Digital Dairy Chain

Using existing on-farm sensor technologies to study cow welfare

The successful Innovate UK-funded feasibility study run by Scotland’s Rural College (SRUC) and the University of Strathclyde using First Milk farms is being amplified through the Strength in Places Digital Dairy Chain project.

Initial results promising

The study investigated the use of existing on-farm animal-mounted sensor technologies, intended for animal management purposes, to deliver verifiable health and welfare, environmental and processing quality benefits for dairy production.

For example, sensor technology intended for oestrus detection was combined with manually recorded behavioural observations to explore what can be understood about positive cow welfare. Using this qualitative behaviour assessment, the study was not just looking at what a cow is doing, but how she is doing it e.g., moving her tail in a relaxed or agitated manner.

Initial results indicate a greater level of ‘herd synchrony’ in cows at pasture, observed in their lying behaviour, in comparison to housed cattle. Herd synchrony is known to be a demonstrable positive welfare trait in cattle. Initial results also suggest there is merit in measuring behaviours with existing on farm sensor technology as a way of exploring positive welfare. To understand how robust these measurements are, the on-going project is being extended through support from the Strength in Places fund.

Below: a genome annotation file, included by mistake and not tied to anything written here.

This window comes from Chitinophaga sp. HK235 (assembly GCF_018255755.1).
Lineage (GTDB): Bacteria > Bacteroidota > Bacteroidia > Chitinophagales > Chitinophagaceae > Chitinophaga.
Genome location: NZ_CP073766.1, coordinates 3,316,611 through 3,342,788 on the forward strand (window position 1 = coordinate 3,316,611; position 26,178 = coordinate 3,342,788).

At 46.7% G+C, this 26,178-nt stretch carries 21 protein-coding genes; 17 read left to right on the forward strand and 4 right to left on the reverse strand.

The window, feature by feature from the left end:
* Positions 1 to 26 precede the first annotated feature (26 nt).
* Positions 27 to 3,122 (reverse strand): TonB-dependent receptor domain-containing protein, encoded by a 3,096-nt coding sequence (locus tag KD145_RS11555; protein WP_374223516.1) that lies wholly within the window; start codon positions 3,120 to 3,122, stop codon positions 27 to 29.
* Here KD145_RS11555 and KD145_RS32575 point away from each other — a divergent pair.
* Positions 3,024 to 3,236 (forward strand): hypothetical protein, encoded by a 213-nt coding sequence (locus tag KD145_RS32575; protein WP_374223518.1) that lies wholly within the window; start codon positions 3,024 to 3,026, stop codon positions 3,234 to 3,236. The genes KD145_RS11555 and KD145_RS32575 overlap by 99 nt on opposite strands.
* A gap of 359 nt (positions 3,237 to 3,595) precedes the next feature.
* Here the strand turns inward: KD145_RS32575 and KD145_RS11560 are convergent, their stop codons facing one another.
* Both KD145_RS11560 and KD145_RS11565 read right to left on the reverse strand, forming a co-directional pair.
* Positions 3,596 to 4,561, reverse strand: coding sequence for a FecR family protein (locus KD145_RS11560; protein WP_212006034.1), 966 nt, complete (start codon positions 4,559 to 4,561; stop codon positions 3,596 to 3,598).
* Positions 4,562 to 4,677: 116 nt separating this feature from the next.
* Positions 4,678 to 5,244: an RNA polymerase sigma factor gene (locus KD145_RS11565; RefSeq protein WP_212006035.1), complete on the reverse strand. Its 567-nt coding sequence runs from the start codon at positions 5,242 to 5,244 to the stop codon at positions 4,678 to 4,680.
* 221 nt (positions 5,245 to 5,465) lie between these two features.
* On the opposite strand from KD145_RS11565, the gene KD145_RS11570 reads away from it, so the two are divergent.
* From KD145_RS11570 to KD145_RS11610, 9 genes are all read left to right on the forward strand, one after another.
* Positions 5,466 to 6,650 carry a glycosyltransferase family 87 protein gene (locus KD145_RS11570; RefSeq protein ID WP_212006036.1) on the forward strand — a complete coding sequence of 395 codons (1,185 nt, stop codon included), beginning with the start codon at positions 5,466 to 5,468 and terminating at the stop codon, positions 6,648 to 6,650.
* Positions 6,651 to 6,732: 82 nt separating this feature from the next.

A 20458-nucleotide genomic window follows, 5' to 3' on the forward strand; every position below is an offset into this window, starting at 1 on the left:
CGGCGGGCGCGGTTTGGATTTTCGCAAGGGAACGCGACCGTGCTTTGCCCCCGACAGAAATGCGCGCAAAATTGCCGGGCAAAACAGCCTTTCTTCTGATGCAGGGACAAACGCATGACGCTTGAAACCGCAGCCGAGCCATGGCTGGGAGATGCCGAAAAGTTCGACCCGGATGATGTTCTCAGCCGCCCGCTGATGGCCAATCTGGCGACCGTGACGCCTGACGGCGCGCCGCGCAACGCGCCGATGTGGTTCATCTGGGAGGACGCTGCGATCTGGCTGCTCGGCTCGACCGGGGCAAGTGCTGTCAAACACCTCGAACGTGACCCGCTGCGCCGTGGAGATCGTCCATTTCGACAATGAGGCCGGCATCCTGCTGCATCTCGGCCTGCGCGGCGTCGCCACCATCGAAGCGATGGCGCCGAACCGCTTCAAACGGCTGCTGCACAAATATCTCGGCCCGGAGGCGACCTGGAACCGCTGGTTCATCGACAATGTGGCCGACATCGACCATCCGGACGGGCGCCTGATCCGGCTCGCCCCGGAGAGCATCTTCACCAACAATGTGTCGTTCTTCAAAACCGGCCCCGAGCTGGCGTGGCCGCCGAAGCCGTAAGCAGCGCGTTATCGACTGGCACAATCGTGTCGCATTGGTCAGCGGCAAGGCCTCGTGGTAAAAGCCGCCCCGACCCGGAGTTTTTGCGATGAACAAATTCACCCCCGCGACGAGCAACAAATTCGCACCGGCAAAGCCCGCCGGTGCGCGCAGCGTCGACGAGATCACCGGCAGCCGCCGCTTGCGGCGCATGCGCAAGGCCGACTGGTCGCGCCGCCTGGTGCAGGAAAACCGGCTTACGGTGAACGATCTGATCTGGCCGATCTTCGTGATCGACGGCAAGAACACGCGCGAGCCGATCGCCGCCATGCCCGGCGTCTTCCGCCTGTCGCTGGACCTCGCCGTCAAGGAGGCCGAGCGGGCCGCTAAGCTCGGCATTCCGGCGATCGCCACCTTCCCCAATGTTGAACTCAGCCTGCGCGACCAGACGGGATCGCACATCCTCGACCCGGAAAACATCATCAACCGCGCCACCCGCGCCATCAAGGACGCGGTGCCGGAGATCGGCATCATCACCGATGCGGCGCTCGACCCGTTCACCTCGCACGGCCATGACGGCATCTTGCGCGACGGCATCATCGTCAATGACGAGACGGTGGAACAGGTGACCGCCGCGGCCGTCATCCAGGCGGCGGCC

Expanding study scope

Researchers will be increasing the number of farms in the project, working with additional milk processors alongside First Milk, and including farms with a range of welfare standards and management practices. The use of more and different sensors will also be explored, to help study the behaviour and welfare of cows in different situations, such as:

  • Housed/robotic/pasture-based systems
  • Set stocked/strip grazed/paddock grazed systems
  • Herbal leys/ryegrass/silage

The researchers will also consider environmental aspects which can impact animal welfare, such as:

  • Cubicle size/bedding quality/loose-housed system/scraper passage width
  • Behaviour and attitude of farm staff

Hear more about the feasibility study and plans for further work from Richard Dewhurst, Head of SRUC’s Dairy Research and Innovation Centre, and Precision Dairying Scientist Holly Ferguson: